Capacity building is a fundamental to sustainability – the Total Cost of Ownership (TCO).That’s why there is significant attention to capacity building in turnkey Government Resource Planning (GRP) requests for proposal. The intent is to achieve government self-sufficiency regardless of the method for deployment which, in developing nations, is typically a shared service.

Turnkey PFM requirements, described in the last post, for developing nations include the following:

  • Implementation of on-site help desk with government personnel that are familiar with the IT systems and the processes in use by the government
  • Large training programs designed to keep a cadre of experts even in situations where there is a high turnover in the public service
  • Expansion of training programs beyond the software to core PFM and IT training
  • Change management focus to ensure that capacity building precedes reform
  • Mentoring programs including making knowledge transfer from contractors a condition of employment
  • Use of knowledge management, e-learning and adaptable help systems that include all policy manual and courseware information

Capacity in human resource systems

Developing country governments are beginning to use human resource management, or civil service management, software. The key objective for using software for civil service reform is to improve government capacity. Skills are identified and talent management queries are used to discover civil servants poised for career advancement. This can be accomplished across the entire public service. Training programs with schedules are published to self-service portals. This affords “technology leapfrog” opportunities to leverage critical advanced talent management software functions.

FreeBalance approach to capacity building

Many will argue that the software vendor has no place in capacity building. Software vendors build software. Consultants implement these solutions and are responsible for building capacity. Our business methods have been adapted to the PFM domain.

FreeBalance moved from a product-centric to customer centric company. Or, more accurately, continues the customer centric journey. The motivation came from realizing that there was an unmet need in making GRP software sustainable. The disjointed nature of what software vendors, systems integrators and training companies deliver meant there was a sustainability gap. New processes were required to overcome this gap. As a for profit social enterprise, we realized that someone had to be responsible for customer sustainability. No one else seemed to accepting the challenge. This “thinking outside the box” or traditional business methods is part of the maturing of Corporate Social Responsibility (CSR) where CSR is the core company mandate.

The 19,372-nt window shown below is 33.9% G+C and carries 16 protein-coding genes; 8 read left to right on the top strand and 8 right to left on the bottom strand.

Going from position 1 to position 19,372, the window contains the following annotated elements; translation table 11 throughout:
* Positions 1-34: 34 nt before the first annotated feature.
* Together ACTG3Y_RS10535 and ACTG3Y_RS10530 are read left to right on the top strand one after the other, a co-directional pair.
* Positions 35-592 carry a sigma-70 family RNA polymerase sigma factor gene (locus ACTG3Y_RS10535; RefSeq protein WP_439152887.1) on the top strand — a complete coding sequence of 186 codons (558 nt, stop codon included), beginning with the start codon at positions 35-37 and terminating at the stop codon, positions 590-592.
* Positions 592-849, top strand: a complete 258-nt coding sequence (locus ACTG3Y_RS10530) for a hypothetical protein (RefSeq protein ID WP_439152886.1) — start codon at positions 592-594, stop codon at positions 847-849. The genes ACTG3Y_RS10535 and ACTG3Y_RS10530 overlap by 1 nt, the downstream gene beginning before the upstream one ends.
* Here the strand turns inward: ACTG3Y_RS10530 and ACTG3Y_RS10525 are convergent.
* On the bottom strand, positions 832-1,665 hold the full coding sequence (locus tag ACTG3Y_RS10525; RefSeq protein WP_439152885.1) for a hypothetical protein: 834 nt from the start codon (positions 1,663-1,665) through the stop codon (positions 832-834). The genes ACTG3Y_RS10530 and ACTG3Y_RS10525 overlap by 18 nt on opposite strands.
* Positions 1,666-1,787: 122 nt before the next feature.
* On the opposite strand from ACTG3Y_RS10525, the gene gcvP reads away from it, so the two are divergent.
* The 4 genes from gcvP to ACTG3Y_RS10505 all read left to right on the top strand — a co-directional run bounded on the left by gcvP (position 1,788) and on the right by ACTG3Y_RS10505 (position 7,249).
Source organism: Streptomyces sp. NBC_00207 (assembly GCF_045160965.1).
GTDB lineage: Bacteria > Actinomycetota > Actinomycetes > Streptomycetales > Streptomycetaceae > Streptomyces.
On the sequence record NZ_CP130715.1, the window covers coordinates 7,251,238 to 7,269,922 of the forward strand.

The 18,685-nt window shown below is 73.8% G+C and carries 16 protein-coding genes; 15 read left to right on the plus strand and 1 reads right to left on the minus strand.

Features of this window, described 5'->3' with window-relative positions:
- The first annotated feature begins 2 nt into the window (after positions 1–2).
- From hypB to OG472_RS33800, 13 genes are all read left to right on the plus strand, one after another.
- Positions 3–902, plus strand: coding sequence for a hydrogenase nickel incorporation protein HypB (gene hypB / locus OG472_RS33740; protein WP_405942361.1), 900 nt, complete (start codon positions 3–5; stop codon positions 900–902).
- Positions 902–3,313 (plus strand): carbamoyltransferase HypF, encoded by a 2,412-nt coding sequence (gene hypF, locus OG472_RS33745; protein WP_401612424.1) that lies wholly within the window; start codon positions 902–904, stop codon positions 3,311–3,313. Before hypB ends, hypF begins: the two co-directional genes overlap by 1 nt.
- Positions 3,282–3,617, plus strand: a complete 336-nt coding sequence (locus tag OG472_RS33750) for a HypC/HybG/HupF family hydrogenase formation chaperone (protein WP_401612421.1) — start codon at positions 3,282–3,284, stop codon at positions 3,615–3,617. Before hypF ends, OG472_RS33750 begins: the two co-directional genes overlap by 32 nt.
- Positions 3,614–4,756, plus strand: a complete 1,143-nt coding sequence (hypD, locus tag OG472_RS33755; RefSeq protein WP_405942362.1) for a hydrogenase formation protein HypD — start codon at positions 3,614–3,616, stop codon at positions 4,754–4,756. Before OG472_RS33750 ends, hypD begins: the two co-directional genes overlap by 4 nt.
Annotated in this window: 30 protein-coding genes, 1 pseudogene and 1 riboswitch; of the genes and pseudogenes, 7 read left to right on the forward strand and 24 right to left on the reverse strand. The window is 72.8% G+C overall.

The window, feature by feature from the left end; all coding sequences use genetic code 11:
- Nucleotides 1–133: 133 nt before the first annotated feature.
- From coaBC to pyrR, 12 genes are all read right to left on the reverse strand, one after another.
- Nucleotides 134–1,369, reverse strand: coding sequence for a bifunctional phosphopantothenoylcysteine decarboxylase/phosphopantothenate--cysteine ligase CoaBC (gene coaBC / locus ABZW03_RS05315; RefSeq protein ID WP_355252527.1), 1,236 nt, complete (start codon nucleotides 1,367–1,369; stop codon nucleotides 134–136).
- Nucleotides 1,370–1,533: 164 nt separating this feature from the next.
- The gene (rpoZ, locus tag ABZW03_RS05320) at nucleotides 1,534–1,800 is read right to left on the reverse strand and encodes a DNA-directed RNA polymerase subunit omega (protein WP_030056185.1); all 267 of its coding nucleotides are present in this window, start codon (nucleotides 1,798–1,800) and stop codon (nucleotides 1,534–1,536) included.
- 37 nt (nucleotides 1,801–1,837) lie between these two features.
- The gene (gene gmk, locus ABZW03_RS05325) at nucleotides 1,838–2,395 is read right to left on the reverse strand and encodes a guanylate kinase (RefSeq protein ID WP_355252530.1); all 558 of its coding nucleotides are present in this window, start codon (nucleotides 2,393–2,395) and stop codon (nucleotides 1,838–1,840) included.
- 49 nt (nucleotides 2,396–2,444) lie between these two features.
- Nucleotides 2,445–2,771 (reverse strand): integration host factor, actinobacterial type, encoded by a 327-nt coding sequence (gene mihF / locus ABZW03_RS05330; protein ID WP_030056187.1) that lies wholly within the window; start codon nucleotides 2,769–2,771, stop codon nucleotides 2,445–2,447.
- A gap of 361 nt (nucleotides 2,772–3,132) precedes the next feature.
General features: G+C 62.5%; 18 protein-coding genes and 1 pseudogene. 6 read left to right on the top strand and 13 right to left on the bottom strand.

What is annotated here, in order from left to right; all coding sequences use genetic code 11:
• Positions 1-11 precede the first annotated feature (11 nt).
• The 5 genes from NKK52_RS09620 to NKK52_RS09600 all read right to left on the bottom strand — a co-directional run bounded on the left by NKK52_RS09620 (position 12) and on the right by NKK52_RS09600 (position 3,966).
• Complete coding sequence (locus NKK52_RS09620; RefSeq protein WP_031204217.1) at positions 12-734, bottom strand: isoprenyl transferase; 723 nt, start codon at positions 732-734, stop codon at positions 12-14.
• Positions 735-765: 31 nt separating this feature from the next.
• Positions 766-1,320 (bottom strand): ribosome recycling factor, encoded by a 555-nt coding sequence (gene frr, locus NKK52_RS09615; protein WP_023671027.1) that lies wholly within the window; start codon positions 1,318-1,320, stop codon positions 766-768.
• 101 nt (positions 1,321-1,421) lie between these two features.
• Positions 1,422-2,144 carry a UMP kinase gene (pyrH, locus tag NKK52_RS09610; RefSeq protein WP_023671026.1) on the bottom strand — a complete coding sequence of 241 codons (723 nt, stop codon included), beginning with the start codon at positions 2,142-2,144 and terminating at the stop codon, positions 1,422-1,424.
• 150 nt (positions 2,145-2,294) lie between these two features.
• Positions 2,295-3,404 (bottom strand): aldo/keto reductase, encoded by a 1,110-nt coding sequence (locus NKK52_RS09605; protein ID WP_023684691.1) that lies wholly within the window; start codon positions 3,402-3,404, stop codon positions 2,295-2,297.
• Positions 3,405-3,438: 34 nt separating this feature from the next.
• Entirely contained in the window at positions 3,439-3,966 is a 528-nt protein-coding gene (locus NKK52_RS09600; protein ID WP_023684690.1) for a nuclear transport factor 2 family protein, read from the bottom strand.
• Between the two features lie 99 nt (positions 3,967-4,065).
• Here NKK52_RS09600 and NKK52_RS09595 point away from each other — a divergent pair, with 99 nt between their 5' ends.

My sense is that governments in more developed countries can also make use of the capacity-building product features such as adaptable help and talent management. And, the training and mentoring that is part of our Integrated, Iterative, Implementation and Quality Methodology (i3+qM).

Capacity and self-reliance

It may be curious that FreeBalance measures self-reliance as part of our balanced scorecard. In other way of looking at this, we count score our ability to reduce our long term services revenue opportunity from customers. Some of the measurements we use are:

  • Customer satisfaction rating includes important questions on whether customer thinks implementation is sustainable – it doesn’t matter how happy a customer is with FreeBalance, if the implementation isn’t sustainable, we’re not happy
  • Number of Customer Exchange members, an invitation-only social network, to enable interaction among customers
  • Targeted percent of services work by local or regional staff rather than from other regions. The need to bring in FreeBalance consultants from different regions means that we are not building FreeBalance capacity close to our customers.
  • Number of FreeBalance SWAT teams required to overcome customer mistakes with our software. SWAT teams are formed whenever there is a significant customer problem. The team is cross-functional and includes executives to ensure the highest priority. Sometimes the problem is generated by improper knowledge of the software or underlying IT infrastructure. If so, we’re not building customer capacity.
  • Targeted number of training days per country. This measure is to ensure that capacity is maintained in governments because there can be high civil service turnover.


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Doug Hadden

Doug Hadden

Executive Vice President, Innovation at FreeBalance
Doug is responsible for identifying new global markets, new technologies and trends, and new and enhanced internal processes. Doug leads a cross-functional international team that is responsible for developing product prototypes and innovative go-to-market strategies.